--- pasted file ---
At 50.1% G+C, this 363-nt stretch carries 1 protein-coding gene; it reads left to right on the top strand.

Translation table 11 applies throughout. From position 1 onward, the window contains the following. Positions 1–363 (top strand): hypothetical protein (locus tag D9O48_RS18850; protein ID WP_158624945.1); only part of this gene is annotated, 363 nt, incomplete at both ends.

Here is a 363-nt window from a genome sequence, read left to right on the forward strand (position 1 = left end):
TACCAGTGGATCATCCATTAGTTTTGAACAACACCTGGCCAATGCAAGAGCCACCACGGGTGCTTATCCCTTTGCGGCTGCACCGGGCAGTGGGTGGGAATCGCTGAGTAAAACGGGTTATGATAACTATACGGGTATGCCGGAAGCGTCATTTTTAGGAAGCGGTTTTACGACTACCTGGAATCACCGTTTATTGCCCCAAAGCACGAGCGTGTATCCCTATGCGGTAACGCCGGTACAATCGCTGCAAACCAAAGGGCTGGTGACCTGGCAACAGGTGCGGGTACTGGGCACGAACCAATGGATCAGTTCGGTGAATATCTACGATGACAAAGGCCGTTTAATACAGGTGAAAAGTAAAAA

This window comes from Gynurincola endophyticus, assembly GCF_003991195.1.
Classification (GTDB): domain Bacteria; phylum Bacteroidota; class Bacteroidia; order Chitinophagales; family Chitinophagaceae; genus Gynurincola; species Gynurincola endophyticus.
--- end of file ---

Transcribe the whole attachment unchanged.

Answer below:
At 50.1% G+C, this 363-nt stretch carries 1 protein-coding gene; it reads left to right on the top strand.

Translation table 11 applies throughout. From position 1 onward, the window contains the following. Positions 1–363 (top strand): hypothetical protein (locus tag D9O48_RS18850; protein ID WP_158624945.1); only part of this gene is annotated, 363 nt, incomplete at both ends.

Here is a 363-nt window from a genome sequence, read left to right on the forward strand (position 1 = left end):
TACCAGTGGATCATCCATTAGTTTTGAACAACACCTGGCCAATGCAAGAGCCACCACGGGTGCTTATCCCTTTGCGGCTGCACCGGGCAGTGGGTGGGAATCGCTGAGTAAAACGGGTTATGATAACTATACGGGTATGCCGGAAGCGTCATTTTTAGGAAGCGGTTTTACGACTACCTGGAATCACCGTTTATTGCCCCAAAGCACGAGCGTGTATCCCTATGCGGTAACGCCGGTACAATCGCTGCAAACCAAAGGGCTGGTGACCTGGCAACAGGTGCGGGTACTGGGCACGAACCAATGGATCAGTTCGGTGAATATCTACGATGACAAAGGCCGTTTAATACAGGTGAAAAGTAAAAA

This window comes from Gynurincola endophyticus, assembly GCF_003991195.1.
Classification (GTDB): domain Bacteria; phylum Bacteroidota; class Bacteroidia; order Chitinophagales; family Chitinophagaceae; genus Gynurincola; species Gynurincola endophyticus.